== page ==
Sustainable Porto Santo - Renault creates smart island project in Portugal

Using electric vehicles, vehicle-to-grid charging and recycled batteries, Renault and a Madeira utility are creating a smart island experiment in Porto Santo.
Published: Thu 05 Apr 2018

The small Portuguese island of Porto Santo, in the Madeira archipelago, will be the stage of a potentially game-changing project in 2018.

French automobile manufacturer Renault is working with local utility Empresa de Eletricidade da Madeira (EEM) to launch a smart electric ecosystem in the island.

EEM is responsible for generating, transporting, distributing and selling energy in the Autonomous Region of Madeira, comprising the islands of Porto Santo and Madeira. Other project partners include French utility Bouygues Energies et Services, German charging solutions provider The Mobility House and Swedish-Swiss automation company ABB.


The programme, called ‘Sustainable Porto Santo - Smart Fossil Free Island’, was announced in late February 2018. It aims at accelerating the energy transition and reducing the island's carbon footprint as much as possible.

Its main features will be electric vehicle (EV) usage, vehicle-to-grid (V2G) charging, smart charging systems, a stationary storage system of recycled batteries and renewable energy generation.

Combining sustainable technologies

The project will have three phases. In the first one, 20 volunteering residents of Porto Santo will drive Renault's EV models ZOEs and Kangoo Z.E.s for their regular daily use. The vehicles will engage in smart charging utilising the 40 charge points already installed across the island.

The second phase will bring V2G technology. The innovative system feeds surplus energy from parked vehicles back to the grid during peak times, serving as temporary storage units in addition to being smart charged. The project should reach this phase by the end of 2018.

The third and final phase will engage usage of second-life batteries. These will be recycled from Renault EVs that have been put out of use or whose batteries have been upgraded. Naturally, having an integrated, stationary storage system is essential to ensure that the energy produced in the island's solar and wind farms is optimally used and to prevent waste.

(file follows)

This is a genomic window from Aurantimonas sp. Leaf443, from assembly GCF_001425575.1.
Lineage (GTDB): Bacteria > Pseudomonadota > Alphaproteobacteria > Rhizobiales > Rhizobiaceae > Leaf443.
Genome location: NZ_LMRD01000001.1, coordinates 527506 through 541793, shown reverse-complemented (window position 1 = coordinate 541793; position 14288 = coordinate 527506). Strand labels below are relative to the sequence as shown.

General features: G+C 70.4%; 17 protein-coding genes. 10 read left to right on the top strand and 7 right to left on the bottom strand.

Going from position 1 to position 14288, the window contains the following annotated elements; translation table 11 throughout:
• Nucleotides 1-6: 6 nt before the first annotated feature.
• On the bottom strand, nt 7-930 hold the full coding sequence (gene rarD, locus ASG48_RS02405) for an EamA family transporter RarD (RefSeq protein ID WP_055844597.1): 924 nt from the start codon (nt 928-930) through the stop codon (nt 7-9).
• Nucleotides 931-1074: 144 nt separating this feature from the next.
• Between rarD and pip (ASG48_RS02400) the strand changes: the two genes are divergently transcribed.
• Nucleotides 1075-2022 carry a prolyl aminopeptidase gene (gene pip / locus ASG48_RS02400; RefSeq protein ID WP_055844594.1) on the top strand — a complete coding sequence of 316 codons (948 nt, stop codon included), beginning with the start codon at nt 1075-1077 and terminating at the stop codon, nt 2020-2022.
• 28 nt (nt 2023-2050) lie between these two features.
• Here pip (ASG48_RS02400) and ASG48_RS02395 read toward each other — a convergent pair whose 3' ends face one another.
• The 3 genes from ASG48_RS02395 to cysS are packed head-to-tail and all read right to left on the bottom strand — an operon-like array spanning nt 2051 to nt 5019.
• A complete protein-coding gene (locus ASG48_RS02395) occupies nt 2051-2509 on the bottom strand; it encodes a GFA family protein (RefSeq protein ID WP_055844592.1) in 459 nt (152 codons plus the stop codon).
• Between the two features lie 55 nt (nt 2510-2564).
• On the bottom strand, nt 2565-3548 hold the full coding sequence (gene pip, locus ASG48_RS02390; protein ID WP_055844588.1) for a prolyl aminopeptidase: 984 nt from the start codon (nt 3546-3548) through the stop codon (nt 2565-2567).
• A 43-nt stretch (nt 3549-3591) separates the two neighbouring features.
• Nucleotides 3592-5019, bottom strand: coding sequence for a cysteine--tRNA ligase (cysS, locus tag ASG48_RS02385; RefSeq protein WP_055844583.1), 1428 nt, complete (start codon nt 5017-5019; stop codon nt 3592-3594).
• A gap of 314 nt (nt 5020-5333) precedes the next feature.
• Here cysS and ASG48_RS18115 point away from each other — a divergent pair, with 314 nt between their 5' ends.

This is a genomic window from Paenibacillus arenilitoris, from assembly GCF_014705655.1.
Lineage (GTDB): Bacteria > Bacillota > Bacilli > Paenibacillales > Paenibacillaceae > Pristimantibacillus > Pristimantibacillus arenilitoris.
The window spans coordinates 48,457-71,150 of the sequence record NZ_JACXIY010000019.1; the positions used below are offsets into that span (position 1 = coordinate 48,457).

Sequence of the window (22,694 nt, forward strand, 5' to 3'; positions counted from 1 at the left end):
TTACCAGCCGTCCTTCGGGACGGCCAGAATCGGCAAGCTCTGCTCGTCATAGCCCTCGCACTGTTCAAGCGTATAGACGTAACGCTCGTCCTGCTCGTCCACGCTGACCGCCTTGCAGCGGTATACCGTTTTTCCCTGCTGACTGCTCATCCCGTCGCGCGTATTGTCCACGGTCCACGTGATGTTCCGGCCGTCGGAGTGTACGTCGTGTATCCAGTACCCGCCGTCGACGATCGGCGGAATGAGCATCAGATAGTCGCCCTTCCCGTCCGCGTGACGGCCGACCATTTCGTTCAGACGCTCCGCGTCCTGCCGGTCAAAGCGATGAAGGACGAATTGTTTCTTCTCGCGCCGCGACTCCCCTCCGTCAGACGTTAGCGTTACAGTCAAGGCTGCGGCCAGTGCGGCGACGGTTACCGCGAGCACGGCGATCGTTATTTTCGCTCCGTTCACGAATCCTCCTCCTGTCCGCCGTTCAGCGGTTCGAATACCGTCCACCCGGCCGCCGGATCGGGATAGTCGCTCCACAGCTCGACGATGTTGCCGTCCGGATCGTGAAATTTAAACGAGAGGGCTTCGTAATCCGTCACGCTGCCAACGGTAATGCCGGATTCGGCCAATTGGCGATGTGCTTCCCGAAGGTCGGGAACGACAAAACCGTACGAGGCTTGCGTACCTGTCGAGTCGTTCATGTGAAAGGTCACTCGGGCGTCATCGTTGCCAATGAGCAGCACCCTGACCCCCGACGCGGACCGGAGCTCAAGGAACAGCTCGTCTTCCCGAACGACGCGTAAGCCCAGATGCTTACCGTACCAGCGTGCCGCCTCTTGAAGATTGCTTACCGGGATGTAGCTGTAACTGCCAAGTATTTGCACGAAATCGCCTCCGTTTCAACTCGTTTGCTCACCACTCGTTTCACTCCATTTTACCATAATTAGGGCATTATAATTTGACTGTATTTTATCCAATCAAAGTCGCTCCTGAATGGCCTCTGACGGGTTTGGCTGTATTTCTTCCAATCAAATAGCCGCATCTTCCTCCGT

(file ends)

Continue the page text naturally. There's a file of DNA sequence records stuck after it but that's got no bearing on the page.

In addition, this measure does away with the production costs and material mining involved in the employment of new batteries, as well as eliminating the environmental issues that battery disposal can cause.

Project replicability with microgrids and renewables

The end goal is to have a sustainable island running on renewable energy and its self-sustained smart ecosystem with all of its different components working well together. If the project is successful, it can serve as an example for other islands, cities and other locations.


Renault's electric vehicles will make up a key part of the project.

"Our aim is to build a model that can be carried over to other islands, eco-districts and cities, while consistently striving to achieve a large-scale rollout of electric mobility solutions that are affordable for all,” said Eric Feunteun, Electric Vehicles and New Business Programme Director at Renault.

It is essential for a project of this kind to blaze the trail for others to follow. Other similar island projects include the implementation of a smart microgrid and renewable energy farms in Tilos, Greece. For Dimitris Zafirakis, Project Coordinator of the programme in Tilos, sharing implementable results and technical expertise is a relevant feature of such projects - other islands that are engaged in this exchange include Pellworm, in Germany, the Portuguese island of La Graciosa, and Corsica.

Auto manufacturers in the energy transition

Renault is joining the ever growing team of auto manufacturers that are expanding their businesses to encompass smart energy projects. In fact, Renault has also created Renault Energy Services as a new entity in charge of smart grid projects, smart charging systems, V2G, repurposing EV batteries, and others.


Porto Santo will become a smart island with renewable energy and EVs.

Other examples include Audi, which, in January 2018, announced a trial project for a Smart Energy Network in the German city of Ingolstadt and the Zurich area in Switzerland. The system includes stationary batteries in homes to store energy produced from installed solar photovoltaic (PV) systems. The stored power can be used to power the home and the customer's EV. The system also includes a smart feature that foretells the energy needs of the home and vehicles and sends power automatically where it is required.

Nissan also launched its own initiative dubbed Nissan Energy Solar. In a similar project to Audi's, the project implements solar panels and integrated battery storage systems in homes in the UK. The power generated is to be used to power the home and residents' EVs and seeks to diminish grid reliability for participant households.

Tesla has ventured to become an energy solutions provider. In 2016, the company acquired SolarCity, a Californian solar power systems provider. Since then, Tesla has produced solar panels and integrated battery storage for home use, with one of its novelty products including a solar tile-based roof.